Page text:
Once you’ve found an influencer that can communicate effectively with your audience, make sure you work with them instead of assuming you need to give them direction. These influencers not only know your audience, they are your audience – and they’re more than happy to help you understand them better.

I’ve always found the best influencer campaigns are the ones that don’t include the “here’s-a-picture-please-upload-it-at-12-pm-with-this-caption” type of posts that lack authenticity and personality.

Campaigns must reflect true synergy between brand and influencer. This synergy can be found in giving the influencer free rein to promote a product in a way that aligns with their existing content and themes.  

This ensures the content is organic, the product isn’t forced upon your audience, and you get genuine insights, too. A win-win for everyone.

Authenticity is the key


Influencers also need to be aware of fake engagement pitfalls. Sure, high follower numbers and strong engagement are a good look at first glance. But getting fined or even removed over fraud is not.

Not only will this damage your reputation as a credible influencer, it will also lead to increasing skepticism among audiences and brands that influencer marketing isn’t worthwhile.

Instead, consider your “colleagues.” Earlier this year, In the Frow blogger Victoria wrote a lengthy piece on why authenticity is essential – not only for brands and audiences, but more importantly, for her fellow-influencers.

Many now rely on being an influencer as their main source of income and sole career choice – to damage the credibility of the platform will have a ripple effect on many authentic Instagrammers that are already abiding by the rules.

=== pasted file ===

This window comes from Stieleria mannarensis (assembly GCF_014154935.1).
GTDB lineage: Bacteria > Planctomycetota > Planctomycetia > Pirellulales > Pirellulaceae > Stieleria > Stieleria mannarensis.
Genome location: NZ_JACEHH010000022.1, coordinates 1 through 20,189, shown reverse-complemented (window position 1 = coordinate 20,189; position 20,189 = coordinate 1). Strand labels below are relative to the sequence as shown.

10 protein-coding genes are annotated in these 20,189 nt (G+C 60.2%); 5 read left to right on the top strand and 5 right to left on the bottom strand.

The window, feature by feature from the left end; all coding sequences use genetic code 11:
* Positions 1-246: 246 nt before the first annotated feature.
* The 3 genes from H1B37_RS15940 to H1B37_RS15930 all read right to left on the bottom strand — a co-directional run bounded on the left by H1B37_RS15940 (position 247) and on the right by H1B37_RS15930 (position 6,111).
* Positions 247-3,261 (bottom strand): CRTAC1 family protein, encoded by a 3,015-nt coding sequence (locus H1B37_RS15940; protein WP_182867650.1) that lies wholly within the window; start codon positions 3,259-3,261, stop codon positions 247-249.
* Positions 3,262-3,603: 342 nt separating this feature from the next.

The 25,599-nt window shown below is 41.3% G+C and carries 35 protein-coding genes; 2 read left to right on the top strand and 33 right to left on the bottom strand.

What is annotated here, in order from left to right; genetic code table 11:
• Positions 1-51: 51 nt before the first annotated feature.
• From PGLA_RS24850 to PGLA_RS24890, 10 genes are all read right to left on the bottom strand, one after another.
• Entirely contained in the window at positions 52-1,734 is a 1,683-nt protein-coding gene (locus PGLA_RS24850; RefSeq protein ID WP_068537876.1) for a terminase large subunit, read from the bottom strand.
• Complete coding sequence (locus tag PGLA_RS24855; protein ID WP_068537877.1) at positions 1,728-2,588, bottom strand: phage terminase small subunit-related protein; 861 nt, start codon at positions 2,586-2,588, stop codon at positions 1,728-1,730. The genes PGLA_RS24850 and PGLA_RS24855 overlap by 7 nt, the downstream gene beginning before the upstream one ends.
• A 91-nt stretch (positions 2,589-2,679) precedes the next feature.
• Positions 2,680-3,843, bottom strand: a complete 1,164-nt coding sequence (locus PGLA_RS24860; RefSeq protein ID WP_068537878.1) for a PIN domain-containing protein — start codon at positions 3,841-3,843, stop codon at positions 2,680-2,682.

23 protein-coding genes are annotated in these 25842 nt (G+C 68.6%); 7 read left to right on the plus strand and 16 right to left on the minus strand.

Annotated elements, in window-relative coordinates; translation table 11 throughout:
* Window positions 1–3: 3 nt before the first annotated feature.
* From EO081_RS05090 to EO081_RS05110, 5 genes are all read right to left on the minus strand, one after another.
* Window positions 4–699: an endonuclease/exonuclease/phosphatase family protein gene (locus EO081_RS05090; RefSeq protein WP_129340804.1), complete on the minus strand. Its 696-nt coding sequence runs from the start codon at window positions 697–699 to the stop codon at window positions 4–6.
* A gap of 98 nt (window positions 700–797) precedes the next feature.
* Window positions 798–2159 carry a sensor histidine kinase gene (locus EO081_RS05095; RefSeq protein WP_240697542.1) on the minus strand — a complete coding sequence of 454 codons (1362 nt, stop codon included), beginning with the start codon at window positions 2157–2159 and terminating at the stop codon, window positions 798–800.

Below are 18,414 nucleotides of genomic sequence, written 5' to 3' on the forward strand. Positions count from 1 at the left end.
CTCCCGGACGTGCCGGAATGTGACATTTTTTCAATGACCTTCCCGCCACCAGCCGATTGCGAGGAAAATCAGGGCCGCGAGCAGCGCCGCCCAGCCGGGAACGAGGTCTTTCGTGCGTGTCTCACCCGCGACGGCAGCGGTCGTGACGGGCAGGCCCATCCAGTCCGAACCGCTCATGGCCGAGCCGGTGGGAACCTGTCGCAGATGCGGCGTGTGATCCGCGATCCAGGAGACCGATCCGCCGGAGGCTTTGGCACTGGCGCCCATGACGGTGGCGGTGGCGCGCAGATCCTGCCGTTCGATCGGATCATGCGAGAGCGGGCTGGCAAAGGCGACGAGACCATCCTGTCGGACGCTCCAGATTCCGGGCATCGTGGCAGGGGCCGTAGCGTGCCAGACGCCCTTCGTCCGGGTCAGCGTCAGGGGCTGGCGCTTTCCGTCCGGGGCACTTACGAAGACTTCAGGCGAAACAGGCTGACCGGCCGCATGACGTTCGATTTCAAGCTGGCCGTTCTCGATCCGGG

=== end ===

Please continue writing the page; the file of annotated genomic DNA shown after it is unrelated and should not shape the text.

Irrespective of follower numbers and engagement levels, every influencer should strive for real engagement, with real communities, through real content.

Ultimately, for influencers to remain respected by brands and audiences alike they need to take on projects that are a natural fit and don’t lead to fraudulent activity. Authenticity is the new black!

Gearing up to 2019 and beyond

2019 is going to be an interesting year for influencers, brands and Instagram alike. While it remains uncertain how much of a difference these promises outlined by Instagram will have on cleaning up the platform, one thing is sure: influencer marketing will only continue to evolve, and the people that master how to use it will gain maximum benefits.

If platforms, brands, and influencers play by the rules, influencer marketing will become a huge driving force in creating valuable relationships. Just like any relationship, influencer marketing takes time and needs work – it’s a marathon, not a sprint.

How can influencer marketing benefit your business?

To find out how Mediablaze can help you make the most of influencer marketing please get in touch -

This article was first published on The Next Web.